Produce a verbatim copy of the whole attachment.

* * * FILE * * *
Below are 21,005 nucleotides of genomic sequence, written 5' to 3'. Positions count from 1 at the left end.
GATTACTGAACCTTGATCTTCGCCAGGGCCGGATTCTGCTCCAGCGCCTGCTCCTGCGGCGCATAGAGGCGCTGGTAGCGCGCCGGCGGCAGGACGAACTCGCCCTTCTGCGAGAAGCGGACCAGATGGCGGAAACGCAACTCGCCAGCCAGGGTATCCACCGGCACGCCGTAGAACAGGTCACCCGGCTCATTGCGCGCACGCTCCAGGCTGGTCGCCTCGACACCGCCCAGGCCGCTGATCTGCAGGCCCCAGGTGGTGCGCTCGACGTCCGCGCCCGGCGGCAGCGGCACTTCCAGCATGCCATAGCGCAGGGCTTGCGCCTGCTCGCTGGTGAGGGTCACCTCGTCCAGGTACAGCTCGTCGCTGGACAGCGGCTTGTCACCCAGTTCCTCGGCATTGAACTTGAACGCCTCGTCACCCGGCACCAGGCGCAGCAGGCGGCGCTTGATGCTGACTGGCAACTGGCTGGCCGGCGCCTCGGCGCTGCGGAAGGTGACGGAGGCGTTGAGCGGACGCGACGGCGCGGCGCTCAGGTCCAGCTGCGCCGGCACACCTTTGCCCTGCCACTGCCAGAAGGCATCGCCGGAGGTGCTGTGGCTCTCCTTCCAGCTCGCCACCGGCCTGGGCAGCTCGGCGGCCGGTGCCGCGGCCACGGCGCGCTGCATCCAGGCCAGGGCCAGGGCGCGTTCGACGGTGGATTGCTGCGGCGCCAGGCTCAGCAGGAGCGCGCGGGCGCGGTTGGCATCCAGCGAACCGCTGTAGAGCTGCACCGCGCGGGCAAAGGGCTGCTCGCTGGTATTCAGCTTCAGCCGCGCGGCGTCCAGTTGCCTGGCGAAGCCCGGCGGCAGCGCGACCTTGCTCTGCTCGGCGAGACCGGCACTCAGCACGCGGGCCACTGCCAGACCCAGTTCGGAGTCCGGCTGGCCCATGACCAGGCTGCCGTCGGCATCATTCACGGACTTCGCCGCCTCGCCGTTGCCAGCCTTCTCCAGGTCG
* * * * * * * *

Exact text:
Below are 21,005 nucleotides of genomic sequence, written 5' to 3'. Positions count from 1 at the left end.
GATTACTGAACCTTGATCTTCGCCAGGGCCGGATTCTGCTCCAGCGCCTGCTCCTGCGGCGCATAGAGGCGCTGGTAGCGCGCCGGCGGCAGGACGAACTCGCCCTTCTGCGAGAAGCGGACCAGATGGCGGAAACGCAACTCGCCAGCCAGGGTATCCACCGGCACGCCGTAGAACAGGTCACCCGGCTCATTGCGCGCACGCTCCAGGCTGGTCGCCTCGACACCGCCCAGGCCGCTGATCTGCAGGCCCCAGGTGGTGCGCTCGACGTCCGCGCCCGGCGGCAGCGGCACTTCCAGCATGCCATAGCGCAGGGCTTGCGCCTGCTCGCTGGTGAGGGTCACCTCGTCCAGGTACAGCTCGTCGCTGGACAGCGGCTTGTCACCCAGTTCCTCGGCATTGAACTTGAACGCCTCGTCACCCGGCACCAGGCGCAGCAGGCGGCGCTTGATGCTGACTGGCAACTGGCTGGCCGGCGCCTCGGCGCTGCGGAAGGTGACGGAGGCGTTGAGCGGACGCGACGGCGCGGCGCTCAGGTCCAGCTGCGCCGGCACACCTTTGCCCTGCCACTGCCAGAAGGCATCGCCGGAGGTGCTGTGGCTCTCCTTCCAGCTCGCCACCGGCCTGGGCAGCTCGGCGGCCGGTGCCGCGGCCACGGCGCGCTGCATCCAGGCCAGGGCCAGGGCGCGTTCGACGGTGGATTGCTGCGGCGCCAGGCTCAGCAGGAGCGCGCGGGCGCGGTTGGCATCCAGCGAACCGCTGTAGAGCTGCACCGCGCGGGCAAAGGGCTGCTCGCTGGTATTCAGCTTCAGCCGCGCGGCGTCCAGTTGCCTGGCGAAGCCCGGCGGCAGCGCGACCTTGCTCTGCTCGGCGAGACCGGCACTCAGCACGCGGGCCACTGCCAGACCCAGTTCGGAGTCCGGCTGGCCCATGACCAGGCTGCCGTCGGCATCATTCACGGACTTCGCCGCCTCGCCGTTGCCAGCCTTCTCCAGGTCG